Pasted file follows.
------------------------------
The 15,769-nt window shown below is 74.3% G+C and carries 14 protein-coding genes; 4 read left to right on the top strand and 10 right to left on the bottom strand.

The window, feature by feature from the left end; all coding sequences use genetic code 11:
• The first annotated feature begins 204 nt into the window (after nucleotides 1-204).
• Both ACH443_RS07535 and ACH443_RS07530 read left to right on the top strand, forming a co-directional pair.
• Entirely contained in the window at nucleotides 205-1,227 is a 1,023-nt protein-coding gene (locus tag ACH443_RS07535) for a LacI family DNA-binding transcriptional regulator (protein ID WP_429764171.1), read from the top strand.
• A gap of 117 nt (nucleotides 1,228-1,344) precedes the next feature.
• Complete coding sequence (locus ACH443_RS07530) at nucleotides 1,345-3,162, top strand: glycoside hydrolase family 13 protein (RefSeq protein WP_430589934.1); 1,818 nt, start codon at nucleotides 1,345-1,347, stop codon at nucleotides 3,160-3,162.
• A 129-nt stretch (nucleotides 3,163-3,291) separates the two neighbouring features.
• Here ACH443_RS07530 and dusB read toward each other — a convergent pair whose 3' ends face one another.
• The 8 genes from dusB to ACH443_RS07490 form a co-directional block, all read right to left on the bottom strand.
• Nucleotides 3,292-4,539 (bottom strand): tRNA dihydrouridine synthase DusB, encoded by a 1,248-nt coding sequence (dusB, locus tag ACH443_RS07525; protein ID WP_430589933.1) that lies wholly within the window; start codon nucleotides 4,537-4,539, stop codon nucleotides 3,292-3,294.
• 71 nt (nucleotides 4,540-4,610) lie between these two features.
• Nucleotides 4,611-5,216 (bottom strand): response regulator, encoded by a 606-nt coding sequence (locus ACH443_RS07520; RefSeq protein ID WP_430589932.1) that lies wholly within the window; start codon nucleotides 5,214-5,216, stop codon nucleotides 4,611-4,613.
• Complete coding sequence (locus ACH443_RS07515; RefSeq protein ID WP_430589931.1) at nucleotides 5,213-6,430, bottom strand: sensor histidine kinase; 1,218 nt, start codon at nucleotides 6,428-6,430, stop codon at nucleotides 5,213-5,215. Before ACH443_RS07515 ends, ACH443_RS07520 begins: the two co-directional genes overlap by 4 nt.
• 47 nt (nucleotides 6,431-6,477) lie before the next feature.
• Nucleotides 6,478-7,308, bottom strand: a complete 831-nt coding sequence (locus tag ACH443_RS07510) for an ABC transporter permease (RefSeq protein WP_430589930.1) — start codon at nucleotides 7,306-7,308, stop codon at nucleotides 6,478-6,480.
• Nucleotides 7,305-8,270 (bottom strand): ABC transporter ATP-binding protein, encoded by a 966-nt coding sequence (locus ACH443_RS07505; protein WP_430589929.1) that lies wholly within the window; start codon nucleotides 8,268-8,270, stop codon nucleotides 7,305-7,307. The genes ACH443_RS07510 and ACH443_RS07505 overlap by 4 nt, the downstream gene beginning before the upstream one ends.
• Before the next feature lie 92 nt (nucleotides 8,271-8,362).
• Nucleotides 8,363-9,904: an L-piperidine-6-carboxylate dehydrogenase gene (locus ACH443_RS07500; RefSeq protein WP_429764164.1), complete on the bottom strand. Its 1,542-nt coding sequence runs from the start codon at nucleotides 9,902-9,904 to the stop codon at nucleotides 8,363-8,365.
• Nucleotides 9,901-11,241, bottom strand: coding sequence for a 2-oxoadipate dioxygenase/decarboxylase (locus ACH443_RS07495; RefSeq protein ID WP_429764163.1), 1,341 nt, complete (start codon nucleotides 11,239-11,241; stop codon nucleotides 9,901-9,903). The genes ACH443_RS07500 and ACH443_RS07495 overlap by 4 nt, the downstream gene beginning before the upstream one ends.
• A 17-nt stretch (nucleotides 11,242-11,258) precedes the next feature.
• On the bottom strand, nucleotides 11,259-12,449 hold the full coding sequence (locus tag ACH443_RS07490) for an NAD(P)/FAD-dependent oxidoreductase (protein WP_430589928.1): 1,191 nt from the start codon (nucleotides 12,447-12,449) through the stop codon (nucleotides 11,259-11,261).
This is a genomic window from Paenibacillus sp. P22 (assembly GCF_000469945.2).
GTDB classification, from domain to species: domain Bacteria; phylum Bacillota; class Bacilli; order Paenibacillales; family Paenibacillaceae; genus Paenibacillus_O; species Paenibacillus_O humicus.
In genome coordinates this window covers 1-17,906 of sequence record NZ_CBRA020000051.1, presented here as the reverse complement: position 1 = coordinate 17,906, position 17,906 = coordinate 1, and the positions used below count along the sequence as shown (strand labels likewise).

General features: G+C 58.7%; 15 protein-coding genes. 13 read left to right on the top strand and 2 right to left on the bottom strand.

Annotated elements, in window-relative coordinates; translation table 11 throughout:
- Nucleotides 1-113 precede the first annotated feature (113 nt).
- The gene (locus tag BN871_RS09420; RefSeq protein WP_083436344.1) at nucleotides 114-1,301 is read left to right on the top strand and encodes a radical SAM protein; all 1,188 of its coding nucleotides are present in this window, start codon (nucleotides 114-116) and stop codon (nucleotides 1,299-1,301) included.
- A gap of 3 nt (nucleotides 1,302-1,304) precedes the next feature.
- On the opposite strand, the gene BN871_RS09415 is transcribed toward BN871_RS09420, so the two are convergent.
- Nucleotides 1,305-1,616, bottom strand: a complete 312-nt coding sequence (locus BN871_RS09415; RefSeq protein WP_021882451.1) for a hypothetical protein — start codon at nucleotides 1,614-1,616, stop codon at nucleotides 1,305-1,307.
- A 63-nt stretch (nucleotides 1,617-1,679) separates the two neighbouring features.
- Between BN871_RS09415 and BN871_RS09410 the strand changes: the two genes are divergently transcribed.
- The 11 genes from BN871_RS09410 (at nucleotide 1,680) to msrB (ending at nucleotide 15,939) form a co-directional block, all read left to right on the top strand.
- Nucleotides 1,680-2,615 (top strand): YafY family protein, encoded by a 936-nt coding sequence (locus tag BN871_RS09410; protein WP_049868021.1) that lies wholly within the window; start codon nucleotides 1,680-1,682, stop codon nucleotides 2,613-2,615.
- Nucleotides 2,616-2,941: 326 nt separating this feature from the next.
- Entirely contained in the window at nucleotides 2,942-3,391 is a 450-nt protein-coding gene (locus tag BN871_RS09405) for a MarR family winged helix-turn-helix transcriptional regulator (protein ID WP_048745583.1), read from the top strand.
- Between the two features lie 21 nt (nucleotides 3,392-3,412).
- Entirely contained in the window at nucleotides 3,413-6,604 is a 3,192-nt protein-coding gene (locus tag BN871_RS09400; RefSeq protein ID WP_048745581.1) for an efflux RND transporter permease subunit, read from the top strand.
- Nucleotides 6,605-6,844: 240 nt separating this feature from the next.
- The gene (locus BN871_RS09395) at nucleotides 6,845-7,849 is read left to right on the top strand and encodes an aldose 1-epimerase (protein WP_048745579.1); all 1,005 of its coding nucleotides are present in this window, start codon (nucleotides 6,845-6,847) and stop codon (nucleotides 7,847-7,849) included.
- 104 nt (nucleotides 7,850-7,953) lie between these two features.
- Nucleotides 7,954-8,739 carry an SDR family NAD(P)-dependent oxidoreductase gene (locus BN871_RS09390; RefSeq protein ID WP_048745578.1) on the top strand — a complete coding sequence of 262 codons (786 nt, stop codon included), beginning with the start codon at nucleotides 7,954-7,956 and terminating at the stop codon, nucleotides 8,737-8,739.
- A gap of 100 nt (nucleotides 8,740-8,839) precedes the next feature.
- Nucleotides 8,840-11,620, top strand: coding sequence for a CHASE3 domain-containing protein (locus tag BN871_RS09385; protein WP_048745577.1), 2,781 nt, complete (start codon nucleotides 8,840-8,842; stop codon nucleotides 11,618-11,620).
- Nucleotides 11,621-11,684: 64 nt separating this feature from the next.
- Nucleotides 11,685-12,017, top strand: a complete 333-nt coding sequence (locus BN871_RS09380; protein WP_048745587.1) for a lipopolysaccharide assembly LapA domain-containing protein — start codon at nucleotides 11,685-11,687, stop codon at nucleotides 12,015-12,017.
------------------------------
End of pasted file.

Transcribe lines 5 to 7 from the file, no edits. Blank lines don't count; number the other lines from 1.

• Entirely contained in the window at nucleotides 205-1,227 is a 1,023-nt protein-coding gene (locus tag ACH443_RS07535) for a LacI family DNA-binding transcriptional regulator (protein ID WP_429764171.1), read from the top strand.
• A gap of 117 nt (nucleotides 1,228-1,344) precedes the next feature.
• Complete coding sequence (locus ACH443_RS07530) at nucleotides 1,345-3,162, top strand: glycoside hydrolase family 13 protein (RefSeq protein WP_430589934.1); 1,818 nt, start codon at nucleotides 1,345-1,347, stop codon at nucleotides 3,160-3,162.